B. Timeliness of the Motions:

The motion of each defendant alleges that the plaintiff failed to serve process on the defendants within 120 days of the filing of the summons and complaint pursuant to "CPLR §304-b." This is not the correct citation. The proper section for service of a summons and complaint in Supreme Court is "CPLR §306-b"and the current language of that section has been in effect since November 21, 2001. In fact, there is no CPLR §304-b. Which, if the court sua sponte corrects the reference, would seem to make this statute applicable to each summons and complaint issued by plaintiff to start these actions in 2003 and 2004 except for one thing; these are Civil Court actions and are governed by NYCCCA §411 which did not become effective until September 8, 2005. So when the plaintiff started these actions by attempting to serve process by CPLR §312-a, the Civil Court was still using "commence by service" and there was no 120 day requirement.

It should be noted that the language recited in defendant's motion attacking the service of process, does not exactly mirror any of the words used in the three different affirmative defenses presented in the answers set forth above. The court supposes that counsel is advocating that pleadings can be added to horse-shoes and hand grenades as things where being close is good enough.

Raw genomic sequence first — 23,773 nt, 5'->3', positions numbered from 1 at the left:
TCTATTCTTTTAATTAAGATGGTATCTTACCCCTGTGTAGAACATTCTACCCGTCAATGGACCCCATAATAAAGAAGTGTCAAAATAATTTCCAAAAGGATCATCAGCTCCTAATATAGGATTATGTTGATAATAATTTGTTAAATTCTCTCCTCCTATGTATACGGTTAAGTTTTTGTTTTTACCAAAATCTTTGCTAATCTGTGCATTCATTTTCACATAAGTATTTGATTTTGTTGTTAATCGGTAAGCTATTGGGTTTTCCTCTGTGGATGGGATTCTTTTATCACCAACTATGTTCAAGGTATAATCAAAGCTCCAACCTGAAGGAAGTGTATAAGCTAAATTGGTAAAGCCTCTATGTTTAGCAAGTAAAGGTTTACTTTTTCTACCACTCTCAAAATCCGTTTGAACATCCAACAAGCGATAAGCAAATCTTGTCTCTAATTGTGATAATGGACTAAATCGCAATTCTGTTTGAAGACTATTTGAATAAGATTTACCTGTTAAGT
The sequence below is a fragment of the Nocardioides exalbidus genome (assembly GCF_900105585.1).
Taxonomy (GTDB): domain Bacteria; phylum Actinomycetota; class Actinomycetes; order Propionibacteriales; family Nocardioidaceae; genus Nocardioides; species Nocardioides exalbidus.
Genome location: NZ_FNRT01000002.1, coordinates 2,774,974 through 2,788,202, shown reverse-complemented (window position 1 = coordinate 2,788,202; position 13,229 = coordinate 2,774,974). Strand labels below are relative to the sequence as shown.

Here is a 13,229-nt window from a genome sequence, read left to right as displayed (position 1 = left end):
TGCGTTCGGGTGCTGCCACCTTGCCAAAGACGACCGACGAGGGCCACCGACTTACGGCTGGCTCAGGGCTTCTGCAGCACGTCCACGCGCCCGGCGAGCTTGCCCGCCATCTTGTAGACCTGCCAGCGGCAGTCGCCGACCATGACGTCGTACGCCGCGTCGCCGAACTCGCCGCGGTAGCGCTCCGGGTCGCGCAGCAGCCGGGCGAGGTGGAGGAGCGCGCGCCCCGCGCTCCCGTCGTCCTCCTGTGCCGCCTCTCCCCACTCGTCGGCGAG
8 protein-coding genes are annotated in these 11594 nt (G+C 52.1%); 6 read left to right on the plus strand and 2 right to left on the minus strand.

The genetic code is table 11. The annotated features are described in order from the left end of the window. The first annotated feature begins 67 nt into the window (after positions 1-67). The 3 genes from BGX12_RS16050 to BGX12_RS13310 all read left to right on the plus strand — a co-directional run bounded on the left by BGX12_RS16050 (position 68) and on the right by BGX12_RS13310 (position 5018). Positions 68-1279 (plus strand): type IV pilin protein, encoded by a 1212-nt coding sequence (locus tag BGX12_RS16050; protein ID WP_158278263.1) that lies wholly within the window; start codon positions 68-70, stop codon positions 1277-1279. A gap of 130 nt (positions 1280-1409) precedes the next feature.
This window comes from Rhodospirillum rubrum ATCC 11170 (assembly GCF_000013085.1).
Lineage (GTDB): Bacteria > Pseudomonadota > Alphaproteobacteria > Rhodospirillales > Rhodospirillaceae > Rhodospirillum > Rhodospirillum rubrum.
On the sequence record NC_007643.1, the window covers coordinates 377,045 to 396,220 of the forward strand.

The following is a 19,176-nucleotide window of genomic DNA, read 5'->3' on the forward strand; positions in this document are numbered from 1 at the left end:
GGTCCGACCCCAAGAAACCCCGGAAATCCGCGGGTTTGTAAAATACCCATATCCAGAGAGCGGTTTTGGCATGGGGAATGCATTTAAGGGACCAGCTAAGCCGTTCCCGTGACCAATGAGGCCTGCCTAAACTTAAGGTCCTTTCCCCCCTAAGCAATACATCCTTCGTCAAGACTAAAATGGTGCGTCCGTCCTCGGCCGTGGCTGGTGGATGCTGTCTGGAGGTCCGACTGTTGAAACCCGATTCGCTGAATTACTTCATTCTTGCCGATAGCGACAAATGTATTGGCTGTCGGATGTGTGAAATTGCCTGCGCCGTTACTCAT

Plaintiff in opposition to each motion references CPLR §3211(e) which provides:

(A)n objection that the summons and complaint, ...was not properly served is waived if, having raised such an objection in a pleading, the objecting party does not move for a judgment on that ground within sixty days after serving the pleading, unless the court extends the time upon the ground of undue hardship....The papers in opposition to a motion based upon improper service shall contain a copy of the proof of service, whether or not previously filed.

Plaintiff alleges that these motions must be denied because defendant failed to move within sixty days of service of the respective answers in 2003 and 2004. Neither were the motions made within sixty days of the plaintiff filing the pleadings in November 2010. They were made within thirty days of service of the Notice of Trial by the plaintiff on January 21, 2011. Service of the Notice of Trial is not one of the triggering events for applying the sixty day rule.